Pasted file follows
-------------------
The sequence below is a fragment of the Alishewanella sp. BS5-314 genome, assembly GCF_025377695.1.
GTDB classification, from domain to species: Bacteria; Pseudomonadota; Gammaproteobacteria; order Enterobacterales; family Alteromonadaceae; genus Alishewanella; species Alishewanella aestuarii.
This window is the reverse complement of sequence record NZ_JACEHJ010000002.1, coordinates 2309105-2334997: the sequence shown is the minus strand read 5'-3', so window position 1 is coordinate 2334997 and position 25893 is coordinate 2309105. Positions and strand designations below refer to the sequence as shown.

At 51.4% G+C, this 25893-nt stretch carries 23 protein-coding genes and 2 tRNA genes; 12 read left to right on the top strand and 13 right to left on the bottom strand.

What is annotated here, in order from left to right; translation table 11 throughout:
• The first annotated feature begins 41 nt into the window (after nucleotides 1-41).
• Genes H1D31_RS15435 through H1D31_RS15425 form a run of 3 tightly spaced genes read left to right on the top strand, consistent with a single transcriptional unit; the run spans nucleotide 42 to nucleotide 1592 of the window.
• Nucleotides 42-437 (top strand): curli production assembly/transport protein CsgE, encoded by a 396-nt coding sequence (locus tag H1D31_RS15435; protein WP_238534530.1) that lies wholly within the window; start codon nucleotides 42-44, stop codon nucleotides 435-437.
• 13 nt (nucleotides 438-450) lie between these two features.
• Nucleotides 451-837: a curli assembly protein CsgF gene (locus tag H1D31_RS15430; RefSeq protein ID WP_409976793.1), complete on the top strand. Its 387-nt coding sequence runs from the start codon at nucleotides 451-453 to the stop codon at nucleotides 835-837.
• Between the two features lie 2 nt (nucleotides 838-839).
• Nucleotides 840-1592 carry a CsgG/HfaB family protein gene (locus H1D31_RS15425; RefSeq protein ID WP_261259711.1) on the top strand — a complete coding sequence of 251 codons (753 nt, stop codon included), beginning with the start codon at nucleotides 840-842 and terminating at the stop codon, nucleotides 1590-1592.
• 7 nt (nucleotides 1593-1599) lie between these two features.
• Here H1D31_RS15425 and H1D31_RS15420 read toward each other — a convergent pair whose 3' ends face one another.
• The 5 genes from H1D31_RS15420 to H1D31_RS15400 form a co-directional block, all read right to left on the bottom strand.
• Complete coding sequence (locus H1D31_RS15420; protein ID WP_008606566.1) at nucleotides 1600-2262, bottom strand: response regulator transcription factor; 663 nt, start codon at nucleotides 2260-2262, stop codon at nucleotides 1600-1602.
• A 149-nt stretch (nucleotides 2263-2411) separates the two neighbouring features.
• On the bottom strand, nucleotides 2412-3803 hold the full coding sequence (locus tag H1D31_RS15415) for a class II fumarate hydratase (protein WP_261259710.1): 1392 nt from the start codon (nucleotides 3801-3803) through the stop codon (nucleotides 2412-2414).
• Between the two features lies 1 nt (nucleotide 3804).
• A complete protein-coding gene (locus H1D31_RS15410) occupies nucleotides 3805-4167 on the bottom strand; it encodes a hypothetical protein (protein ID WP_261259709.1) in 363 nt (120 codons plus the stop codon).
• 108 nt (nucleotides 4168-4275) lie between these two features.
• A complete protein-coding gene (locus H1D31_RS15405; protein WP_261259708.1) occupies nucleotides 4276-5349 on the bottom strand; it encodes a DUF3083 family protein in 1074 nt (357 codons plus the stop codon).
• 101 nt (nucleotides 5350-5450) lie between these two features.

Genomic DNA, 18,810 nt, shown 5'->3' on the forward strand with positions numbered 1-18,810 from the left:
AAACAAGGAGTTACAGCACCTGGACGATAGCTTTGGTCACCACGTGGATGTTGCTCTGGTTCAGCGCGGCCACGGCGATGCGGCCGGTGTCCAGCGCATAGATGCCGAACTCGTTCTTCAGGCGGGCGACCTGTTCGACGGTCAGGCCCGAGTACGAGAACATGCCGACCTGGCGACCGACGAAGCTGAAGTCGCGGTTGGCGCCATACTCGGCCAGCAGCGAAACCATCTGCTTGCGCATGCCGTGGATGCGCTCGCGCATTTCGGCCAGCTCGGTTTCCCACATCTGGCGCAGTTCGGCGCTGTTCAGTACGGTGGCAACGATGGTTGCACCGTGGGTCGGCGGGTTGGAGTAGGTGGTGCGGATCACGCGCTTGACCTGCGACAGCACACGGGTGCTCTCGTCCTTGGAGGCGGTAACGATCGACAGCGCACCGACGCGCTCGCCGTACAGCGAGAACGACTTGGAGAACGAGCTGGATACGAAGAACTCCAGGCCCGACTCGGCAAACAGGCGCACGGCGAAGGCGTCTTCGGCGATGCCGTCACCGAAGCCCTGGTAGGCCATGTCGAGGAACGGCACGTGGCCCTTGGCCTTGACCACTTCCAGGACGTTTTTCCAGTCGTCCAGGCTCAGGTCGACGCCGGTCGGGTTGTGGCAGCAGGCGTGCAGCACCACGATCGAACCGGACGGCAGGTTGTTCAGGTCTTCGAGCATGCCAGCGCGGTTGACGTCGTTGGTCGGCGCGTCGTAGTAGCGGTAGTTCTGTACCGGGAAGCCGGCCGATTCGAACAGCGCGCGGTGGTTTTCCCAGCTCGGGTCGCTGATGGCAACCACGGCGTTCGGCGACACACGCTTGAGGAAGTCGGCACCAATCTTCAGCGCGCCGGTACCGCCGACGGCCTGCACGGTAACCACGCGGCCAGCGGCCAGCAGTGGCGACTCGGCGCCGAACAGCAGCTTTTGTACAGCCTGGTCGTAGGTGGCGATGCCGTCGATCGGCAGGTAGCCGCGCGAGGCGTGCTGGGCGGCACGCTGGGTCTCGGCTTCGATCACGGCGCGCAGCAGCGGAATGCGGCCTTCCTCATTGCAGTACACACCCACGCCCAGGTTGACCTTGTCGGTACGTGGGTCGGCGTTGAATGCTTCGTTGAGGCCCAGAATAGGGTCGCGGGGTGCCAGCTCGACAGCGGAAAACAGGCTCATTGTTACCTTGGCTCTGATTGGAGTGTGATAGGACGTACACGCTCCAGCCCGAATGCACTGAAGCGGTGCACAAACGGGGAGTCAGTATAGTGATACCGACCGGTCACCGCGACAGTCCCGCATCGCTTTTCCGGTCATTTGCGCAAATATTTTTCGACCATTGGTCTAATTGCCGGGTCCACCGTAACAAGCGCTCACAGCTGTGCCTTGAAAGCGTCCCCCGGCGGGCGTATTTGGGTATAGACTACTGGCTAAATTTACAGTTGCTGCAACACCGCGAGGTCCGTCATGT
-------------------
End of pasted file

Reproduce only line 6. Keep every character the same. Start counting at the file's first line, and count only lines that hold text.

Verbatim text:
• The first annotated feature begins 41 nt into the window (after nucleotides 1-41).